The 50 Things campaign started as a desktop website rather than a mobile app, but E3 made it clear to the National Trust that an app would significantly boost engagement. As Neil explains, “You want kids to log that they’ve climbed a tree, rolled down a hill, made a mud pie, or whatever else like that, but inherently they’re going to be at a National Trust property, out in the woods, and very possibly away from an internet connection. Having something local and native makes a lot more sense. It also allows the kids to interact in a closed and safer way.” The app has been massively successful, with over 90,000 children taking part, completing over 250,000 activities between them.

Talking the talk

The future? Neil believes that that chat bots and artificial intelligence will have the biggest impact on the apps of tomorrow. And the keyboard’s days are numbered; “I think that the idea of typing stuff will become very antiquated very, very quickly. We’ve already got Amazon Echo and Apple’s Siri, where you just ask a question and it brings stuff back, but to knit together the digital box in the home and the backend on the internet takes a huge amount of bandwidth and intelligence. You need to make sense of human speech and draw on a wide enough pool of knowledge or unstructured data to pull together a meaningful answer.”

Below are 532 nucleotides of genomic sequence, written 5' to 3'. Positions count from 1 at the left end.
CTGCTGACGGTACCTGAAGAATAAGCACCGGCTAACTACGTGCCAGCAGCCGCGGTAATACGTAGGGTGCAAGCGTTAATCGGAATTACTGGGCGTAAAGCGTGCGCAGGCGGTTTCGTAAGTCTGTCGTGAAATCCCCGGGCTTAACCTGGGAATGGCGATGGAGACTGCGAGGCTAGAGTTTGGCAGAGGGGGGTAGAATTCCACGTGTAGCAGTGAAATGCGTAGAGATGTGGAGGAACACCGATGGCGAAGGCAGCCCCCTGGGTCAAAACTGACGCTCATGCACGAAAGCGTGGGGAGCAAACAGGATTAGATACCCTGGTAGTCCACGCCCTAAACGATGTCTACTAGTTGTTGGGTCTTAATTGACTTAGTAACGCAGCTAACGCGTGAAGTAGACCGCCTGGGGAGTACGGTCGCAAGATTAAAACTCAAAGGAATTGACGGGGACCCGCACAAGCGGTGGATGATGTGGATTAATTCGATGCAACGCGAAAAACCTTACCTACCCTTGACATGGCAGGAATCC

“An app needs to fight for the limited real estate on a customer’s phone”

We’ve had voice recognition for a while, but can we use it for anything other than selecting which movie to watch? Neil thinks we can: “As much as voice recognition with intelligent responses has always been the promised land, it hasn’t really been achieved, but now IBM Watson and that kind of multi-layered technology is in the hands of brands.”

E3 have already started to put these technology opportunities to good use: “We’re working with Arthritis Research to help doctors and patients look through massive amounts of unstructured data to come back with a more intelligent response than they can get from their GP or even their arthritis specialist.”

Again, Neil thinks that voice recognition is the key to these interactions. “There’s a tipping point for me where an app becomes more useful than a human in terms of interaction. All you need to do is build a relatively light interaction point, which can be as simple as saying ‘my knee is hurting this morning’ and have it come back with ‘well, the humidity is bad today’, ‘your new drug does this’, or ‘there’s a new piece of research that says this…’, and suddenly you’ve got a set of intelligent, tailored information.”

But does this have to be in an app? “Not really,” says Neil, “It just needs to be a convenient input mechanism. If you have a device in your hand, you’d ask it, but you could ask your Amazon Echo and it would do a similar thing. I think we’ll see a lightening of the experience, to something which is more voice-based. This may or may not be an opportunity for apps, but it’s quite exciting, and it’s where the world needs to get to.”

So there you have it. Apps must be designed with focus and to do what they do well, or else wither on the vine. If an app can give the user a window on a whole new world of data and make it easy to interact with, all the better. A big thank you to Neil for his insight.